The Foundation’s mission is to partner with the community to make lasting improvements to Lemont High School that will enhance the total educational experience for all of its students. Its desire is to fund and support programs and opportunities that aid students’ growth, both academically and as citizens of the Lemont community. 

The Foundation is a not-for-profit 501(c)(3) charitable organization. All gifts to the Foundation are tax-deductible to the extent provided by the law.

2014-15 Educational Foundation Grants

“An Evening Out”
Funded at $3,200 — proposal by Krissy Bergles, Joan Browning, Kelly Collins-Bunn & Margie Pilarski

Socialization becomes more independent for students as they grow older, but social independence is more difficult to attain for students with disabilities. Attending after school events, or recreational events in the community, requires assistance, supervision and transportation. This grant will help students with intellectual, developmental and/or emotional disabilities become familiar with school events and learn appropriate social behaviors in a public setting. Students who participate in extra-curricular events - ranging from athletic events, to performances such as “Faculty Idol”, to an outing to the bowling alley - have a more positive outlook on their education, and this program will help students learn the skills necessary for independence.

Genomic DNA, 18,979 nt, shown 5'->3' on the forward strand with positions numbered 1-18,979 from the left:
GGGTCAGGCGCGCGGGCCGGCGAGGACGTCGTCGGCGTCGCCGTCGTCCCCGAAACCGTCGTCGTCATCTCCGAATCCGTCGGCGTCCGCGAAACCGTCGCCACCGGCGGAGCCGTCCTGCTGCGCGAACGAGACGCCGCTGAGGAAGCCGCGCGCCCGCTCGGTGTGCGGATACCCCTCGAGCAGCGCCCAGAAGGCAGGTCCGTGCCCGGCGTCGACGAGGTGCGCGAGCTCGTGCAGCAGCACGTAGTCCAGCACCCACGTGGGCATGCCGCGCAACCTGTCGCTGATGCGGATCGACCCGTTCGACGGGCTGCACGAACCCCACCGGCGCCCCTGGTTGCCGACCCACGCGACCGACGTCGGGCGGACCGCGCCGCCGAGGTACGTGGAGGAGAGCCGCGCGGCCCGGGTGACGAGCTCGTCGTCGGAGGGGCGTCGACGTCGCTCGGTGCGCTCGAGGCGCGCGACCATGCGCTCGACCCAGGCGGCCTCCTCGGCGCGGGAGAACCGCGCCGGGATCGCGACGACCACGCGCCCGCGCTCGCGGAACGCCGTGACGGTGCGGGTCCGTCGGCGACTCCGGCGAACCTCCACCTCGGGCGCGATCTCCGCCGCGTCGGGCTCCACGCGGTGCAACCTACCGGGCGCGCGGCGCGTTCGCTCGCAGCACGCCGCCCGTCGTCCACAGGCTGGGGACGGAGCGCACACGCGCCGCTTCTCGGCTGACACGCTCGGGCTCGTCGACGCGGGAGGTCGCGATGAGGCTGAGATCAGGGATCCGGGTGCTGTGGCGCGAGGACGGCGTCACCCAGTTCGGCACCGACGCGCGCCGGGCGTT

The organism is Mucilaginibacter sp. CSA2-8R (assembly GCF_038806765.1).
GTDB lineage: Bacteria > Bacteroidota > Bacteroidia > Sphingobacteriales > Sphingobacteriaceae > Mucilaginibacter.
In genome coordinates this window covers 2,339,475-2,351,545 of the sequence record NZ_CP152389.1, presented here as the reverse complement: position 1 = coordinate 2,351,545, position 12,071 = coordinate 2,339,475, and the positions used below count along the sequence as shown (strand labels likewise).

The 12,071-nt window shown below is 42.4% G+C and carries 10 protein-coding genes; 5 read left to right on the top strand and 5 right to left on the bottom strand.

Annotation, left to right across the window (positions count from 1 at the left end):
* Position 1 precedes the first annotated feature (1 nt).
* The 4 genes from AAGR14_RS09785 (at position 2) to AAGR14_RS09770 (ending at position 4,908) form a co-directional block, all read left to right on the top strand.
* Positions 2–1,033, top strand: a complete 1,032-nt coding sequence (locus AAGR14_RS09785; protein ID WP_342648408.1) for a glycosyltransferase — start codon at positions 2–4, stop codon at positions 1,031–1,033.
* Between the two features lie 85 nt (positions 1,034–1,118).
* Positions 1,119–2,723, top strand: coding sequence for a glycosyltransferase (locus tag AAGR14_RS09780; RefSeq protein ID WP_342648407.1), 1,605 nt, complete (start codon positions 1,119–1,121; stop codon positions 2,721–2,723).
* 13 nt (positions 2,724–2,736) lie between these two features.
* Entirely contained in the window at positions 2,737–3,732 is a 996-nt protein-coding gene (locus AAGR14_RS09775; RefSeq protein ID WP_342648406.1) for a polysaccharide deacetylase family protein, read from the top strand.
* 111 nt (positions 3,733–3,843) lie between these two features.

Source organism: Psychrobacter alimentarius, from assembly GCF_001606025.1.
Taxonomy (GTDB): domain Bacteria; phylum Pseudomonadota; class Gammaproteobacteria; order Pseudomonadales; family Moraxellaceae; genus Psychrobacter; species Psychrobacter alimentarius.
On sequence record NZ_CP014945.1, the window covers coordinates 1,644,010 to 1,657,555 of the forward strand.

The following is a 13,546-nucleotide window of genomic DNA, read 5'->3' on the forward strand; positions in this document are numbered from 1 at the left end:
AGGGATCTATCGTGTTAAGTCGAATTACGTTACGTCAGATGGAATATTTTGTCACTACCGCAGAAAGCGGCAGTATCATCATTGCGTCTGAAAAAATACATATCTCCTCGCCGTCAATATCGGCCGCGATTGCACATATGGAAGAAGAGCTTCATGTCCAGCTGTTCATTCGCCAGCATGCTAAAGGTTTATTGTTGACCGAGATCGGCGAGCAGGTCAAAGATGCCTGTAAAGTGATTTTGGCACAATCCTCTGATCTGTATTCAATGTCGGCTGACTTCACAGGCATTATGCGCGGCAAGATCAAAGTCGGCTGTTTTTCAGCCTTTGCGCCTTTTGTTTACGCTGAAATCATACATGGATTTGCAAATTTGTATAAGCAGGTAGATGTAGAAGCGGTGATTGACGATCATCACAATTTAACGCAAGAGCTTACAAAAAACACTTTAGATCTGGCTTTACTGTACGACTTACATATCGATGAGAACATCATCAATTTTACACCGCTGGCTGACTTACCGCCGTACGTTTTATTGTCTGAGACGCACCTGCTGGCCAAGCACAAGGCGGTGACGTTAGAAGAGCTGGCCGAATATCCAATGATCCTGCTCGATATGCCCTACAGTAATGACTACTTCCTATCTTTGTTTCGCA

“AP Environmental Science Stream Research”
Funded at $1,713 — proposal by Karen Aleman

Previous Educational Foundation grants have allowed Advanced Placement Environmental Science students to participate in real world research. In both the fall and spring, students collect critical data on water quality at Camp Sagawau Nature Center in Lemont. Students become ‘citizen scientists’ as they sift through samples, work in teams to identify organisms, journal their findings and complete lab reports. This grant will fund additional equipment and transportation to Camp Sagawau for further student research, as they continue to benefit from real world research and valuable experience with laboratory field techniques.

“Breakfast Buddies”
Funded at $2,100 — proposal by Joan Browning & Krissy Bergles